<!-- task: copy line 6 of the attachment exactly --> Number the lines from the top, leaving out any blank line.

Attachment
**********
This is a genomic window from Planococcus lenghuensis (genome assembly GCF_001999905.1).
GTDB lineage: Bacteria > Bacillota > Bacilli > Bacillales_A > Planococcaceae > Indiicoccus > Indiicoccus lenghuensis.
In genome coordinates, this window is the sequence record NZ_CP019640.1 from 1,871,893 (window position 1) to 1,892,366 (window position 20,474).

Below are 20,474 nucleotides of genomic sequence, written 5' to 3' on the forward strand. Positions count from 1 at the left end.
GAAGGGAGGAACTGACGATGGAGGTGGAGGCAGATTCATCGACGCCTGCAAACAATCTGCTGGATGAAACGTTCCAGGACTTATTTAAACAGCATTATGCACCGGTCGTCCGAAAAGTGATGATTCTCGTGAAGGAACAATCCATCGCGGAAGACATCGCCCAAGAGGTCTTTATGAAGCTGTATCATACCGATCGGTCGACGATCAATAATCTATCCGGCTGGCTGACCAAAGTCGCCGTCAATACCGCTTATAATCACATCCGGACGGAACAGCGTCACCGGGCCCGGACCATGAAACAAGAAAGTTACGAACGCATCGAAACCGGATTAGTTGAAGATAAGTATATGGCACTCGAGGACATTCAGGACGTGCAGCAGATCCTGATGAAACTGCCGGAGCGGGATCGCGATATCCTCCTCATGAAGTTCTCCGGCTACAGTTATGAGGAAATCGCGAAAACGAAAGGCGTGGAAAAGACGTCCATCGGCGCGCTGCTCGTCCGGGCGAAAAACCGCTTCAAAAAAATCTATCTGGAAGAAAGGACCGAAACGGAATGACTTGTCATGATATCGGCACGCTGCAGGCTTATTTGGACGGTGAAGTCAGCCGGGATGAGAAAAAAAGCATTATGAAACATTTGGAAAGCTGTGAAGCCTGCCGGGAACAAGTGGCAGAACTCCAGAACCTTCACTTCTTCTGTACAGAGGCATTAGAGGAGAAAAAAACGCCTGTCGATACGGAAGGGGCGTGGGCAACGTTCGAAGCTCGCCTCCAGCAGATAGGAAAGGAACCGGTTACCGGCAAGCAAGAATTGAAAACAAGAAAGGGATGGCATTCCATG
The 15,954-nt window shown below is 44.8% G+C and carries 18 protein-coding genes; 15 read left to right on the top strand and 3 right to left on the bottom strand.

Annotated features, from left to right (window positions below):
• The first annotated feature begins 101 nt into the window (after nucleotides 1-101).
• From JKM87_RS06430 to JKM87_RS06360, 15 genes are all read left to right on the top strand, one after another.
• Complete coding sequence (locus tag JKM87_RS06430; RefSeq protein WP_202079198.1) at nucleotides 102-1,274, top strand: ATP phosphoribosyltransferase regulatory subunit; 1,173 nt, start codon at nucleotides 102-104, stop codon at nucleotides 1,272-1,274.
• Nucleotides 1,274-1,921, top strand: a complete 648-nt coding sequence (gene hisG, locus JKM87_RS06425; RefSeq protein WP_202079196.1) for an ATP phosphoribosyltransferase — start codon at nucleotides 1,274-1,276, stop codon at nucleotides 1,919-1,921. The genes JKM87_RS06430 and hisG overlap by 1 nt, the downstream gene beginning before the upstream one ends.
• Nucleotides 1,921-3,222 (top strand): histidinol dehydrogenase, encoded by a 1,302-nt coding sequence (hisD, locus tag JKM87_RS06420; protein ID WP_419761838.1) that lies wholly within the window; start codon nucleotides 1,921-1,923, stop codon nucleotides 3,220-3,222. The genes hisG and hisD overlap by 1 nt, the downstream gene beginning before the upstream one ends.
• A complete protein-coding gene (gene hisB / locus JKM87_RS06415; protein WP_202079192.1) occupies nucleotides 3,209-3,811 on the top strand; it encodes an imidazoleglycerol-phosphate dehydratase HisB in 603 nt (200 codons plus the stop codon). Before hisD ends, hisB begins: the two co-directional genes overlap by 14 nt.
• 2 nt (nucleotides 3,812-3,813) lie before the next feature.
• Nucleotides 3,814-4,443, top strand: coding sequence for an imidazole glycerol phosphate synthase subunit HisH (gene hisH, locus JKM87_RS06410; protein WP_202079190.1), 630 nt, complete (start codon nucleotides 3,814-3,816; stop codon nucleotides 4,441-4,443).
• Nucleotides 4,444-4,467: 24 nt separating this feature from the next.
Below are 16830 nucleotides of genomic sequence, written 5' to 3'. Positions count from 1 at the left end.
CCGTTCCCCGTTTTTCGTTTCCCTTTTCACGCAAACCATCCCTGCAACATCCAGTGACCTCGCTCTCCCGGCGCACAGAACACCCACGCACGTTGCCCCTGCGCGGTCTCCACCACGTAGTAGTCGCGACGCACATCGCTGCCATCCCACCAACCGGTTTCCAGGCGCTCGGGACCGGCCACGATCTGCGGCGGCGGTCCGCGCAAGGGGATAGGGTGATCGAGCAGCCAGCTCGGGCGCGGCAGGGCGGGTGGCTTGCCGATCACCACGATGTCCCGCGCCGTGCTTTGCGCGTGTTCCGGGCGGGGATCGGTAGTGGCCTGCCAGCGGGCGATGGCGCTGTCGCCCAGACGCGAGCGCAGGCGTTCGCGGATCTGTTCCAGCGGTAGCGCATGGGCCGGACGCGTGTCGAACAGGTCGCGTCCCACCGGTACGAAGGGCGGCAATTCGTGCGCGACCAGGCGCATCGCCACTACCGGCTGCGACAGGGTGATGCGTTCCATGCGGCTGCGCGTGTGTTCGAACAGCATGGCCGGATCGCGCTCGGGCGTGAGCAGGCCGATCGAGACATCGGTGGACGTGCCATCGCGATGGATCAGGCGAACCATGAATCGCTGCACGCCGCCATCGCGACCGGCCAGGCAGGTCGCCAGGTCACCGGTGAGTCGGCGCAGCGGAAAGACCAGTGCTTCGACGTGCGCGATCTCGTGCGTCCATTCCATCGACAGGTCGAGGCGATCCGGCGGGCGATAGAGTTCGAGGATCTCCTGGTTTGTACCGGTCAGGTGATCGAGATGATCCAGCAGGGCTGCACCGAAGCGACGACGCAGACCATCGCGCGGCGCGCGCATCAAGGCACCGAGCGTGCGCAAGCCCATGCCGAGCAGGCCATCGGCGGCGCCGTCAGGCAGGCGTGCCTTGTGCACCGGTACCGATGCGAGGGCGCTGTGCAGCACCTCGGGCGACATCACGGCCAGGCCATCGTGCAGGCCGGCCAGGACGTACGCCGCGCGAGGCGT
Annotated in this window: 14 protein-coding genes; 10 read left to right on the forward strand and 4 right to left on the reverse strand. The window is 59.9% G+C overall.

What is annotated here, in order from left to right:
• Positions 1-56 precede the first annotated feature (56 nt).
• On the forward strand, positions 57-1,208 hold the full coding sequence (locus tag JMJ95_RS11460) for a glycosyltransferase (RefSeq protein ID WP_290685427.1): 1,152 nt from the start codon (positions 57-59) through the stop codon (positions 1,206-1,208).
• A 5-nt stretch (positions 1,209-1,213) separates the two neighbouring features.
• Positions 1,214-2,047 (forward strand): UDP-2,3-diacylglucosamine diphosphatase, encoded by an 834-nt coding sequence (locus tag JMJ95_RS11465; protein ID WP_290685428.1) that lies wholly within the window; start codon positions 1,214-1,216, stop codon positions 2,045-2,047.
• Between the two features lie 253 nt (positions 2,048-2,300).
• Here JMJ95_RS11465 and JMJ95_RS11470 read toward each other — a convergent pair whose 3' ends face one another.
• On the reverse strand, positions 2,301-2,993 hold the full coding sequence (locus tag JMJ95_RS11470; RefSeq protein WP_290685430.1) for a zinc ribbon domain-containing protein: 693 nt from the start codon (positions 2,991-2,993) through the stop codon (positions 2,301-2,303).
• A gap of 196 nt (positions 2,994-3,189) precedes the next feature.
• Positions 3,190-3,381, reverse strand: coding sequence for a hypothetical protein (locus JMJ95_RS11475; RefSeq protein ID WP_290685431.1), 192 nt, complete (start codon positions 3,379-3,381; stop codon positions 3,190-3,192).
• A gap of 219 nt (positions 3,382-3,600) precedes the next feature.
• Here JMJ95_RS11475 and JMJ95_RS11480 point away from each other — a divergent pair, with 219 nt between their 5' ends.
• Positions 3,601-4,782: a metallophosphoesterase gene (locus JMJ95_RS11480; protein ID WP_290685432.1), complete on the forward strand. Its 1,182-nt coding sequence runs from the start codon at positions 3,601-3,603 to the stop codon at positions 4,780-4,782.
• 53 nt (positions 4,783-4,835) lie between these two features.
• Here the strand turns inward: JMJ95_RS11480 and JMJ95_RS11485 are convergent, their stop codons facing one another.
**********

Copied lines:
The 15,954-nt window shown below is 44.8% G+C and carries 18 protein-coding genes; 15 read left to right on the top strand and 3 right to left on the bottom strand.